I arrive at my final station and, since my hotel is only 1.5 blocks and 10 minutes away, I decide to walk. So I use Google maps and head to my hotel but end up going the wrong way, UPHILL, and then it starts to pour rain. So I trudge downhill with my bag along a shitty sidewalk with rain running like a river and get soaked. Oh and it's like 55-60 degrees. I find the street to my hotel and it's back uphill again. These are like San Francisco hills BTW. I finally get to my hotel, looking like a drowned rat, and they hardly acknowledge my existence. I explain who I am and they say "Well your room is not ready yet." So I stand there because I don't want to get their furniture soaking wet and they say, "We'll let you know when it's ready." One of the owners is presiding over the breakfast that is there for guests and I finally ask him if I could take a glass of water and he says "sure" and also offers me coffee. After about 15 minutes they get me a room, hand me a keyring and show me the way there, which is across the street. One of the owners did help me with my bag, which was nice because the room is on the 2nd floor and there are no elevators.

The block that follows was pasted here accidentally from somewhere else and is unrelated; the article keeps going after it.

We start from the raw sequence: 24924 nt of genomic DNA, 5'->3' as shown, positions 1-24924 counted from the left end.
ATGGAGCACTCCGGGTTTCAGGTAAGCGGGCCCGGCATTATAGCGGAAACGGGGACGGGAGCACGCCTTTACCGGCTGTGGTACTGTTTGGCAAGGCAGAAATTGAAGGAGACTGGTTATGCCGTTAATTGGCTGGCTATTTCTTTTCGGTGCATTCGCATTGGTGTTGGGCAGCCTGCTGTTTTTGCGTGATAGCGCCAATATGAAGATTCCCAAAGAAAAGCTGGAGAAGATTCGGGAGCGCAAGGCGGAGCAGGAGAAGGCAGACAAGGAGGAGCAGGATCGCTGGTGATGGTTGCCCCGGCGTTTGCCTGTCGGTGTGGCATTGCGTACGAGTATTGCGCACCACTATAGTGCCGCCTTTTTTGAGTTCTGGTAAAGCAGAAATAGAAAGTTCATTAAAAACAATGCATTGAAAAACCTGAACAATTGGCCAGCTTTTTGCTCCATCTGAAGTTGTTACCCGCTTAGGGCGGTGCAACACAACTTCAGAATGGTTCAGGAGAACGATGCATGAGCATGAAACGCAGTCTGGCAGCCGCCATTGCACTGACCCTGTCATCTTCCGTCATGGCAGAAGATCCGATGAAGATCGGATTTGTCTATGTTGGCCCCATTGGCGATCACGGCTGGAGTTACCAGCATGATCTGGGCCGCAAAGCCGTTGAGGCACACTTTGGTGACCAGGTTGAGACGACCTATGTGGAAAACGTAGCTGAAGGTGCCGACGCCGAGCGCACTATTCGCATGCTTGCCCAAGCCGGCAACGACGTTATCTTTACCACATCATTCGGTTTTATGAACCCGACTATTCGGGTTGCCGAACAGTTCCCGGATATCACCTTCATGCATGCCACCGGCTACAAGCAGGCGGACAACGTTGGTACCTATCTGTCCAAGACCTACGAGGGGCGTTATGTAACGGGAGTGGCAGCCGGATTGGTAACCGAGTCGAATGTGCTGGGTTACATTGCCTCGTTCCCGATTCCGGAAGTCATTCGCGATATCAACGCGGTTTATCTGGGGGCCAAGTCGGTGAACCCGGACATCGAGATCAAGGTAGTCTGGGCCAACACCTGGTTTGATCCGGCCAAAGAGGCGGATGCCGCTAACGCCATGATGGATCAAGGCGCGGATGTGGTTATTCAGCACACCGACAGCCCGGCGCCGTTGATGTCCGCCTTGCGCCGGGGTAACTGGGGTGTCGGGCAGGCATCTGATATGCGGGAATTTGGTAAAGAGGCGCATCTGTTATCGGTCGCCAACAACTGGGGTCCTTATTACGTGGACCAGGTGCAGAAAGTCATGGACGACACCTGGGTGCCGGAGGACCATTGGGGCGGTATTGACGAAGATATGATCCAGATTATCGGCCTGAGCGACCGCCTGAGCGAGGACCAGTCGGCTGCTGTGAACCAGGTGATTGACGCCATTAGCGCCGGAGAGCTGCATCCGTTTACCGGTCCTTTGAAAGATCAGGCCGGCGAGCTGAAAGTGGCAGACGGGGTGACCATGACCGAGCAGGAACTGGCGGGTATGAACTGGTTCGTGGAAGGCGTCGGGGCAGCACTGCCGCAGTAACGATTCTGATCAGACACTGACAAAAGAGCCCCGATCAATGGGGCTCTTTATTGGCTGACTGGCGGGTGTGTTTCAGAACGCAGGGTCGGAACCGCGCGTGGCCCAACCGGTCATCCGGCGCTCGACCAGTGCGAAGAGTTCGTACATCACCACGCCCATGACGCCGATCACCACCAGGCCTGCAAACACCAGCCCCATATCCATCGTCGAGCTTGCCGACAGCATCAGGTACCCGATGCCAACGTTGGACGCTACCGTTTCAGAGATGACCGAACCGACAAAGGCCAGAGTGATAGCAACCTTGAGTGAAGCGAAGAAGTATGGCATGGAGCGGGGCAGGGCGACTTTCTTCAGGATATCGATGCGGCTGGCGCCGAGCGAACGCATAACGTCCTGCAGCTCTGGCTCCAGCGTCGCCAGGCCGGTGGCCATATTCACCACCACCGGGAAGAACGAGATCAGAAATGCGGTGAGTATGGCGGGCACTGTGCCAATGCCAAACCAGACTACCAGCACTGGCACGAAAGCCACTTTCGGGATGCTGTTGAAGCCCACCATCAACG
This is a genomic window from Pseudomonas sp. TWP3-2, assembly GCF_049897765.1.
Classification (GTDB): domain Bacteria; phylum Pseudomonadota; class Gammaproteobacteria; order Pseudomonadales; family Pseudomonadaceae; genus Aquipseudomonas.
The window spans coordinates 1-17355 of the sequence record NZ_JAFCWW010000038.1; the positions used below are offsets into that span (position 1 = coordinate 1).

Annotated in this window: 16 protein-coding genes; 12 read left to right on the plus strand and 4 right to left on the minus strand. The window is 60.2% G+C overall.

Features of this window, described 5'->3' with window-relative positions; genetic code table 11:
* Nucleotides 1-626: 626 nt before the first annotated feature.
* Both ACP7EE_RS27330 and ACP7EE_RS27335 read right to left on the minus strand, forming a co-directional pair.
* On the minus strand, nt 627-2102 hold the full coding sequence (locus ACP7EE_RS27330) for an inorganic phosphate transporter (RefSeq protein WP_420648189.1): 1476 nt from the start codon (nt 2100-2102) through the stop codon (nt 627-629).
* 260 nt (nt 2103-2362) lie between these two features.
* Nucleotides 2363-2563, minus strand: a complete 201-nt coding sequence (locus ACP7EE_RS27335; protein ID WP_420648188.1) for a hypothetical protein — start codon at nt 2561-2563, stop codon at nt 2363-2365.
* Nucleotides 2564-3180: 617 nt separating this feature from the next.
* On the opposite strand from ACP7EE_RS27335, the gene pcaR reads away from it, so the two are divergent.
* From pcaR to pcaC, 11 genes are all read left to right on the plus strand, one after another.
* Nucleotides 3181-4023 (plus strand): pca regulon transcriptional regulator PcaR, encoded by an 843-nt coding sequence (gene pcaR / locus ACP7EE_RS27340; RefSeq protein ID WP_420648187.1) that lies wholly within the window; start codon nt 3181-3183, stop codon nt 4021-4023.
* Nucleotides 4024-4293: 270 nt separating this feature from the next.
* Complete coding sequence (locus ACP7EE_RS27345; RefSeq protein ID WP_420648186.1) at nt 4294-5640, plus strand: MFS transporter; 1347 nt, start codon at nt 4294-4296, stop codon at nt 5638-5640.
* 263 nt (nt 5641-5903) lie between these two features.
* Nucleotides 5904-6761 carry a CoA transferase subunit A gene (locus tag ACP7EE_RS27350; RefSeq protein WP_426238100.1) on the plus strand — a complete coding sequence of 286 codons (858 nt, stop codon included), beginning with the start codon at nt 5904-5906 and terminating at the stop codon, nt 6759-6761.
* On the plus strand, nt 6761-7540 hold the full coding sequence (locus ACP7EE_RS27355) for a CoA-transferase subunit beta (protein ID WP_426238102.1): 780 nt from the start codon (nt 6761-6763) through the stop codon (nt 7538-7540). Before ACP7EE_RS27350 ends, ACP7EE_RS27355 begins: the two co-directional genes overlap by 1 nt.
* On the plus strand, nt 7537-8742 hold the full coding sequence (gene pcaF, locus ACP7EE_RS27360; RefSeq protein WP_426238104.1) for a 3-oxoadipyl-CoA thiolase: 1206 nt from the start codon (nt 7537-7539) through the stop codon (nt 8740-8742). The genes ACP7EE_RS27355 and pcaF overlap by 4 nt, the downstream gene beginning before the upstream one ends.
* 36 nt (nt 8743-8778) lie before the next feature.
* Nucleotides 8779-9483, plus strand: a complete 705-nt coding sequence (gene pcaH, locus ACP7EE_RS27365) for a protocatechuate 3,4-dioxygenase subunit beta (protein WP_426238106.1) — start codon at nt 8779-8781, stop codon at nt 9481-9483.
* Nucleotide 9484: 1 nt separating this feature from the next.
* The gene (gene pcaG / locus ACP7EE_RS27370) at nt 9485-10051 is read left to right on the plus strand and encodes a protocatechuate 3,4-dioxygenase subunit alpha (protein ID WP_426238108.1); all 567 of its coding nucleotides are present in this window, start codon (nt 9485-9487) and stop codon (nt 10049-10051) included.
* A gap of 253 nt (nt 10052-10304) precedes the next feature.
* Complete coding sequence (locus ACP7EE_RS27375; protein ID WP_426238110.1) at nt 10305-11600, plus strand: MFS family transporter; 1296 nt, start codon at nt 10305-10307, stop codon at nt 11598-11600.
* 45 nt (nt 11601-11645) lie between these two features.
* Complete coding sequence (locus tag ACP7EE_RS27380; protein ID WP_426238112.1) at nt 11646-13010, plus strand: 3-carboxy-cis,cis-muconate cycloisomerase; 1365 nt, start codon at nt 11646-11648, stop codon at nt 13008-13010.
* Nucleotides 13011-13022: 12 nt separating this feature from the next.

Enroute to my new town, Orvieto, I noticed that the sole of my hiking boot was coming off, so I asked the hotel owner if there was a shoe repair place where I could get it repaired tomorrow. She says no. I say what about a place where I can buy some glue. She says that won't work. She then proceeds to tell me I have to buy new ones and tells me how her shoes are really good and I should get some like them and they cost about 120 euros, so like $150. There is no offer to go on the internet or call to try and find me a repair solution.